The Caterina project was spawned by a reflection on the opportunities available to people with Alzheimer’s for experiencing their relationship with the world. As dementia deepens its hold, the mind gradually ceases to be a tidy, well-ordered room and becomes an unknown space. In parallel, the outside world becomes increasingly difficult to grasp and going out becomes more and more difficult. Relations with others can be reassuring, a source of wonderment or a threat, but less and less a source of mutual identification. Yet we need others, we need the world as it goes about its business outside our own selves, and this lockdown situation is bringing that fact home to us very forcefully. At the same time, “staying shut away” is not just a physical condition, it is also an attitude that can prompt us to remain locked away inside our own minds. We can all feel like Caterina/Catherine at certain times in our lives.

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A moment during the Caterina project
Photo: Simone Mastrelli

The emergency that we are experiencing has catapulted us into an “interior” whose perimeter we can clearly perceive: our own home is our space for action, our daily horizon today. In the course of the project developed with Cristina Pancini, a room in Palazzo Strozzi was transformed into a space for a journey, a pathway for discovering its corners, its ceilings, the objects it contained, in fact anything and everything that can inhabit a space, including our own selves. It was a journey played out as a couple, each elderly participant being accompanied by his or her carer: a journey made of stories and listening, a pathway to knowledge that we might want to repeat today to rediscover our own homes, observing a room to discover its endless panoramas or looking out of the window and telling each other what we see or what we imagine is likely to be out there.

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Caterina, the book
Photo: Martino Margheri

The Caterina project took concrete form in the shape of a specific question asked of participants: what can you tell a person who has been “shut away” for a long time? What is worth looking at or doing after a long period of separation from the world? “I’m asking you this question because I know you have far more experience than me,” said the letter accompanying the notebooks in which each participation could then jot his or her advice. Here are a some of the replies: “find a good sister,” “smell the perfume of a rose,” “never lose sight of the sky and the sea,” “eat a nice ice cream because it’s good for you and delicious. Eat it in the street,” “I’d advise you to turn to the person you like best and look at them with love,” “go away, move, never stop.”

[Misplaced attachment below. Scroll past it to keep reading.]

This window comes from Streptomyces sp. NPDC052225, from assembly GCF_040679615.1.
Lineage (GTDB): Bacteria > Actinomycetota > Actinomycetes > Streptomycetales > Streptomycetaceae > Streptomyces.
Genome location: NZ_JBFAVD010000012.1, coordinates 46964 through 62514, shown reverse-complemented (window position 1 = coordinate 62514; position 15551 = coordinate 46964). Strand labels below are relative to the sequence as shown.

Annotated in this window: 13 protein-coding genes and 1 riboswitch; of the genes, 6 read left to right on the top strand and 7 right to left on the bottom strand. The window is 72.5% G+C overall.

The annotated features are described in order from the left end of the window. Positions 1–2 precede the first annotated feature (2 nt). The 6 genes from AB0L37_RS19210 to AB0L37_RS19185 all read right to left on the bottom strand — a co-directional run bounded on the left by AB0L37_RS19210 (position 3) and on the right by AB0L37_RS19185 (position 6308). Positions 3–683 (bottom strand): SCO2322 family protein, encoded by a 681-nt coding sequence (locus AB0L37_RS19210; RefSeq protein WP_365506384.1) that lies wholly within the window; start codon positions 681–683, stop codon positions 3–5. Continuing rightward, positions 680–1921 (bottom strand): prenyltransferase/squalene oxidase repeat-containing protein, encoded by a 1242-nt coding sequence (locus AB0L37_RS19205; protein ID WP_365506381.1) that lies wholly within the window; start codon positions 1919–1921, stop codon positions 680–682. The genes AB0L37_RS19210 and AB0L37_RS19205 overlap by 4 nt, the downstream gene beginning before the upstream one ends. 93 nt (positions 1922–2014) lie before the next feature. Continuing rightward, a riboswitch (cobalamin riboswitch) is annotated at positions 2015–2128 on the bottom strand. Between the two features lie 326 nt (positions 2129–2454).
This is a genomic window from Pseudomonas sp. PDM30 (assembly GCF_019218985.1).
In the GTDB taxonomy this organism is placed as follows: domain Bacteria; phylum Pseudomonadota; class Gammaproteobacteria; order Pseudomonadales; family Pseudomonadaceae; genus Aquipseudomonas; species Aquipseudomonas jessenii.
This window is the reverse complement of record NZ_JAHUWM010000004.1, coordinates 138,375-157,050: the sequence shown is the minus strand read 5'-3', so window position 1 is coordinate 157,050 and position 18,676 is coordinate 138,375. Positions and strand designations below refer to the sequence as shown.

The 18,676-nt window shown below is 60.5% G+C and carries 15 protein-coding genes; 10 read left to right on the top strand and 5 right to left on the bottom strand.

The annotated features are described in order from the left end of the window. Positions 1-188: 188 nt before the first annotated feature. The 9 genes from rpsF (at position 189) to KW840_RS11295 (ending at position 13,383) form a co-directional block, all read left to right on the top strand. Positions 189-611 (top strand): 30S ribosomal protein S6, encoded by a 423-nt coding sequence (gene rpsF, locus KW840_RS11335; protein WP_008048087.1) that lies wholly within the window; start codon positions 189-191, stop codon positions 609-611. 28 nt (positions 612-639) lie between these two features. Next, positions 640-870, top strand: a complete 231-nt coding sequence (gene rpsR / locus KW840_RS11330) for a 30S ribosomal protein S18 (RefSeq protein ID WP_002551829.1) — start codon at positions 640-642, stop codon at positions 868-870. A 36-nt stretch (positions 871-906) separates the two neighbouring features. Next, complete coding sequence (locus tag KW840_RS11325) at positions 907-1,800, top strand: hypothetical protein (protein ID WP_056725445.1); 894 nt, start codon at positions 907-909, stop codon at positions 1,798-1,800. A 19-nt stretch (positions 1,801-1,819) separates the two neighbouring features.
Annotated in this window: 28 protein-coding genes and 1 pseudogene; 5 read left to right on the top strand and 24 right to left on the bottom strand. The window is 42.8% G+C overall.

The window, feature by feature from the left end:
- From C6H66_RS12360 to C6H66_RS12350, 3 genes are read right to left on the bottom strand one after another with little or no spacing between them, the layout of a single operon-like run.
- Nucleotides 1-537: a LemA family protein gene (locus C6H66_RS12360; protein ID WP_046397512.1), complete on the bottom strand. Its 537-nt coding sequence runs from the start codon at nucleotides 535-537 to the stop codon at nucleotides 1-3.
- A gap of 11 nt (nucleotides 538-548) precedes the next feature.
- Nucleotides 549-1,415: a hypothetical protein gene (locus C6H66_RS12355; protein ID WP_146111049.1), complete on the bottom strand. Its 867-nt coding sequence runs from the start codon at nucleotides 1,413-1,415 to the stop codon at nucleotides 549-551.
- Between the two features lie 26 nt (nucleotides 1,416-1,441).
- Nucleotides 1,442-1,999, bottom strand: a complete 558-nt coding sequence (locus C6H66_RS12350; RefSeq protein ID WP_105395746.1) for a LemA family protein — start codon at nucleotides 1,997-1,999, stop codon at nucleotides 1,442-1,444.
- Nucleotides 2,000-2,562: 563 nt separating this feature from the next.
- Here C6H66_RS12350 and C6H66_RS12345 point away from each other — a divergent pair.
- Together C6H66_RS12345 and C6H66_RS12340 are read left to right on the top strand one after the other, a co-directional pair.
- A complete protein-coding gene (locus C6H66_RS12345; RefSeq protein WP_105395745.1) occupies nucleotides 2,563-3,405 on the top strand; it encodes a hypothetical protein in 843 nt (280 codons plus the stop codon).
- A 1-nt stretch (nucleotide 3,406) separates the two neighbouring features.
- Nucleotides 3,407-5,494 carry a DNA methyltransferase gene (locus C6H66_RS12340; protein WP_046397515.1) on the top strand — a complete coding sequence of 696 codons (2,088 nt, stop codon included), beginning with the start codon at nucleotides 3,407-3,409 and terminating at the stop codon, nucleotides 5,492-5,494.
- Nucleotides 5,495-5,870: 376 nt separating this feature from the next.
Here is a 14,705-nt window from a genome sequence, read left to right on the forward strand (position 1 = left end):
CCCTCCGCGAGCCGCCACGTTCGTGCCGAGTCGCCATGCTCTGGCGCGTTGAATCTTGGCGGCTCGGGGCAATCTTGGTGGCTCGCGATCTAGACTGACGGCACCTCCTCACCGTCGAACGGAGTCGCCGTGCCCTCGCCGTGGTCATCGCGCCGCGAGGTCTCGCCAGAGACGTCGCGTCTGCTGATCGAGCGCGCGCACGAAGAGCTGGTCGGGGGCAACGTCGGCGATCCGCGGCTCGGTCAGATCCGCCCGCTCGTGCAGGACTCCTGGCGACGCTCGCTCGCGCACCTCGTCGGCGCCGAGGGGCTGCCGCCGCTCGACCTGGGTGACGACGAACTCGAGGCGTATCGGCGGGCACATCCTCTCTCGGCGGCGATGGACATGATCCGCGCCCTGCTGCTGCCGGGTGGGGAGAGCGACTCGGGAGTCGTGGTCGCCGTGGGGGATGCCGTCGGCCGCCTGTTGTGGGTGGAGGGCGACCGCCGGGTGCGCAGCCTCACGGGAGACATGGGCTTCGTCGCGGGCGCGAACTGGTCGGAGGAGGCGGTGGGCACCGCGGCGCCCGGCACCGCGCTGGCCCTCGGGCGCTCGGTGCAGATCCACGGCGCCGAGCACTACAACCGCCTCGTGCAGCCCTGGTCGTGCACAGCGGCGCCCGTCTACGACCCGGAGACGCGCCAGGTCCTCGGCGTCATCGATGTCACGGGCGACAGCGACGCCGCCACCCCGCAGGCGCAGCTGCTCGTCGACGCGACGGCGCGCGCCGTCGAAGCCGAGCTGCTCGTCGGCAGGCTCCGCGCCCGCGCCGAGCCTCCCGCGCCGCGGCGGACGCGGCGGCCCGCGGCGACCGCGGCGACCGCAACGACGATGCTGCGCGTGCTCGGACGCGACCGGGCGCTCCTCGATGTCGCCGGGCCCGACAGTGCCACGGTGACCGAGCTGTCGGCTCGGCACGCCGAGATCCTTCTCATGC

This precious advice was collected, along with the story of the project as a whole, in a book published by Boîte Editions and available on line on the Palazzo Strozzi website (page in Italian).

Heaven in a Room

by Ludovica Sebregondi

While many of us may be experiencing our home right now as a place where the current emergency is forcing us to stay holed up, isolation can be a life choice for some people. In fact it was just that for centuries. Think of the hermits who used to shut themselves away in tight spaces or even had themselves walled in, or the monks and friars who sought and found a space for meditation and prayer in their narrow cells. Artists have revisited and reinterpreted these spaces both in the past and today, often depicting them as immaculate “perspective boxes” in which human individuality is enhanced in a meditative reflection.

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Andrea di Bartolo, St. Catherine of Siena with Four Blessed Dominican Nuns (detail), 1394-1398 circa, Museo Vetrario di Murano.

Andrea di Bartolo (Siena, recorded 1389–1429), for example, in the predella for his panel painting of St. Catherine of Siena with Four Blessed Dominican Nuns, dated c. 1394–8 and now in the Museo Vetrario in Murano, shows the religious in four scenes of daily life in the cells in which, as Salvatore Settis writes, the narrative imparts “a meaning and an intensity” to solitude “designed to prompt the observer to identify with that visible example of piety” through an “intense relationship with the divine with which the narrative is infused.”